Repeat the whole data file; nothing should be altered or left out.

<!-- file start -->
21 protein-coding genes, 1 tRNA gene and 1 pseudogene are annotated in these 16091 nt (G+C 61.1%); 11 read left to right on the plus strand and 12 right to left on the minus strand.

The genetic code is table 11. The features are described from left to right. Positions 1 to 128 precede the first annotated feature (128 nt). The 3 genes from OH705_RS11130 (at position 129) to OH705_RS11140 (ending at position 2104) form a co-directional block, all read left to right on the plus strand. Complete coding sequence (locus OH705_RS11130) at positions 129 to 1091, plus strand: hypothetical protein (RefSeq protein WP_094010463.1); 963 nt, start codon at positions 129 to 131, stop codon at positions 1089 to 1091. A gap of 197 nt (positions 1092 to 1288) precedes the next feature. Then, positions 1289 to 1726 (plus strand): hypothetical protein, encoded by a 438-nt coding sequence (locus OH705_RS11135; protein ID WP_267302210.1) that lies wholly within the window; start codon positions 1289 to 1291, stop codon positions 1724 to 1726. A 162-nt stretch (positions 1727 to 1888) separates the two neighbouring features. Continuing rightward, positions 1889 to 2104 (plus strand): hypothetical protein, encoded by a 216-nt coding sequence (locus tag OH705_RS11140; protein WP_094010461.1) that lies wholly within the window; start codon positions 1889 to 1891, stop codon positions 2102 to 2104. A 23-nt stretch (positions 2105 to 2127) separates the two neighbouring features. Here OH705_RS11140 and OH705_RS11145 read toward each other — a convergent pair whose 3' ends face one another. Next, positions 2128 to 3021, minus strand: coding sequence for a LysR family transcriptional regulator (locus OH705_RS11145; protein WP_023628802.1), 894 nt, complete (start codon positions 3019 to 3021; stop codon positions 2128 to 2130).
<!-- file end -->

21 protein-coding genes, 1 tRNA gene and 1 pseudogene are annotated in these 16091 nt (G+C 61.1%); 11 read left to right on the plus strand and 12 right to left on the minus strand.

The genetic code is table 11. The features are described from left to right. Positions 1 to 128 precede the first annotated feature (128 nt). The 3 genes from OH705_RS11130 (at position 129) to OH705_RS11140 (ending at position 2104) form a co-directional block, all read left to right on the plus strand. Complete coding sequence (locus OH705_RS11130) at positions 129 to 1091, plus strand: hypothetical protein (RefSeq protein WP_094010463.1); 963 nt, start codon at positions 129 to 131, stop codon at positions 1089 to 1091. A gap of 197 nt (positions 1092 to 1288) precedes the next feature. Then, positions 1289 to 1726 (plus strand): hypothetical protein, encoded by a 438-nt coding sequence (locus OH705_RS11135; protein ID WP_267302210.1) that lies wholly within the window; start codon positions 1289 to 1291, stop codon positions 1724 to 1726. A 162-nt stretch (positions 1727 to 1888) separates the two neighbouring features. Continuing rightward, positions 1889 to 2104 (plus strand): hypothetical protein, encoded by a 216-nt coding sequence (locus tag OH705_RS11140; protein WP_094010461.1) that lies wholly within the window; start codon positions 1889 to 1891, stop codon positions 2102 to 2104. A 23-nt stretch (positions 2105 to 2127) separates the two neighbouring features. Here OH705_RS11140 and OH705_RS11145 read toward each other — a convergent pair whose 3' ends face one another. Next, positions 2128 to 3021, minus strand: coding sequence for a LysR family transcriptional regulator (locus OH705_RS11145; protein WP_023628802.1), 894 nt, complete (start codon positions 3019 to 3021; stop codon positions 2128 to 2130).